An anti-Castro militant accused of illegally entering the country withdrew his request for U.S. asylum Wednesday, and his attorneys said they will focus instead on trying to prevent his deportation to Venezuela.

Luis Posada Carriles says he will be mistreated if he is returned to Venezuela to face charges that he plotted the deadly 1976 bombing of a Cuban airliner while he was in Caracas.

Attorneys for the United States and Posada have agreed that he should not be deported to Cuba. The Cuban government has said it will not seek Posada's return but does support Venezuela's extradition request.

Immigration Judge William L. Abbott has designated Venezuela, where Posada is a naturalized citizen, as the country where he should be sent.

Lawyers for the U.S. government have said they need more information before deciding whether they would oppose that decision. A hearing on the issue is scheduled for Sept. 26.

Matthew Archambeault, one of Posada's Florida-based attorneys, has repeatedly cited international conventions against torture in his requests to keep Posada in the United States.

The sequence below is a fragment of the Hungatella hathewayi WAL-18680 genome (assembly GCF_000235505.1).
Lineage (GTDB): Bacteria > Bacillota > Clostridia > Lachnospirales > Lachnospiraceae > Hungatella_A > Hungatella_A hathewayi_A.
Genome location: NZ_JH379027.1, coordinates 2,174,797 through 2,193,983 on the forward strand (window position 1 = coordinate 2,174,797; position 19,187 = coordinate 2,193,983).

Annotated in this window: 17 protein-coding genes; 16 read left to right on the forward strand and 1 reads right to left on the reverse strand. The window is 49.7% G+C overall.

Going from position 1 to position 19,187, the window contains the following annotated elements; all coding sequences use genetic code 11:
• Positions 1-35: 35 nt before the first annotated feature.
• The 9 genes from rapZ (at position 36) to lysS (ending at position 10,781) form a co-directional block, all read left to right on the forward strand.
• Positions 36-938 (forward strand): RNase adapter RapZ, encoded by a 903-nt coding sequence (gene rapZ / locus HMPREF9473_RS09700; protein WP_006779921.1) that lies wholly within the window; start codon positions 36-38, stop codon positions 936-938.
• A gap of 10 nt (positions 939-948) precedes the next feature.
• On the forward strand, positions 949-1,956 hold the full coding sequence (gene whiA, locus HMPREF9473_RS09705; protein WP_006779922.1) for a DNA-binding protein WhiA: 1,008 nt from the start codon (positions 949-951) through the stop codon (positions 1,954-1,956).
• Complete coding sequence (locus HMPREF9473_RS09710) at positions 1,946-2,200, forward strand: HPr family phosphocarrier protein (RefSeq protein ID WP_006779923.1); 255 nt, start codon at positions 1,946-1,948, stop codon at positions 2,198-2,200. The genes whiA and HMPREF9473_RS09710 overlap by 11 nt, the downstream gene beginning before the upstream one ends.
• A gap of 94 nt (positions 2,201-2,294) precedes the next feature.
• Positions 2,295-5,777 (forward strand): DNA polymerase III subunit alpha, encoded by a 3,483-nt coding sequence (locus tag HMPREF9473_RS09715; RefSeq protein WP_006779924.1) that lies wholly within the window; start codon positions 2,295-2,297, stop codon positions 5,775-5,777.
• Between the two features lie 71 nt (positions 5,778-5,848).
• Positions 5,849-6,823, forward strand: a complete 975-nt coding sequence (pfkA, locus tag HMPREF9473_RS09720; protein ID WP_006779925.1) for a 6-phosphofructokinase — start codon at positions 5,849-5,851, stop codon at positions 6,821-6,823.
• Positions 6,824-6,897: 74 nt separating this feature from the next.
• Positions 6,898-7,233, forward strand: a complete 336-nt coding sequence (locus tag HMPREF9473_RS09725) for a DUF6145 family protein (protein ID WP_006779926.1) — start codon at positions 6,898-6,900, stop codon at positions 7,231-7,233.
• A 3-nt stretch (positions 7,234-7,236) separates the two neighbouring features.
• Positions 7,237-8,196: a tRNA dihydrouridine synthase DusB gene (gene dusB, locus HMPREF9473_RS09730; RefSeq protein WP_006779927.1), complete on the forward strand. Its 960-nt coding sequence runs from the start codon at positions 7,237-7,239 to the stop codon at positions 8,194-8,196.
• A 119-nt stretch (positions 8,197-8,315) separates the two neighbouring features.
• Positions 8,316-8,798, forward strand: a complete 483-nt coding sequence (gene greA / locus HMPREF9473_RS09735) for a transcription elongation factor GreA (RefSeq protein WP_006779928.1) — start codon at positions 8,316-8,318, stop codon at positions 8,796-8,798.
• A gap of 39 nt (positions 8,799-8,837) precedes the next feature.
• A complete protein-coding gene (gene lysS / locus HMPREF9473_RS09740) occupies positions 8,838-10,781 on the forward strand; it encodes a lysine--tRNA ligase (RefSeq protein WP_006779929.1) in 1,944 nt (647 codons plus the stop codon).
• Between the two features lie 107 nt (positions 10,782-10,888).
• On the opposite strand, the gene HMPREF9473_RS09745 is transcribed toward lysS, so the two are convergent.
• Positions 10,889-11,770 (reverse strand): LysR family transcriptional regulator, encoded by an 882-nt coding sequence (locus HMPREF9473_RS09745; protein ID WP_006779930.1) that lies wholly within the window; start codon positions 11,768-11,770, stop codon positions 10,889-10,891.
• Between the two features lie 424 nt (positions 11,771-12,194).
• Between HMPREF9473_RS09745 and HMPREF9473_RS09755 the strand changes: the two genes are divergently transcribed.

Gina Garrett-Jackson, lead attorney for the government, acknowledged that the Department of Homeland Security had "serious concerns" about Posada's claim that he would face torture in Venezuela. She did not elaborate.

The Venezuelan government has not commented publicly on Posada's torture claims.

Archambeault told the judge that Posada, a onetime CIA operative, decided to withdraw his asylum request to avoid embarrassing the U.S. government.

Explanations to questions posed to Posada by government lawyers Tuesday "may step in areas sensitive to the U.S. government and other . . . governments," Archambeault said.

His attorney also told the judge that Posada would ask to have any order sending him to Venezuela deferred. That would allow him to stay in the United States, without any specific legal status, while the government finds another country to send him to or conditions in Venezuela change.

The judge said that he would be amenable to granting a request to defer extradition, but a final decision is not expected until at least the September hearing.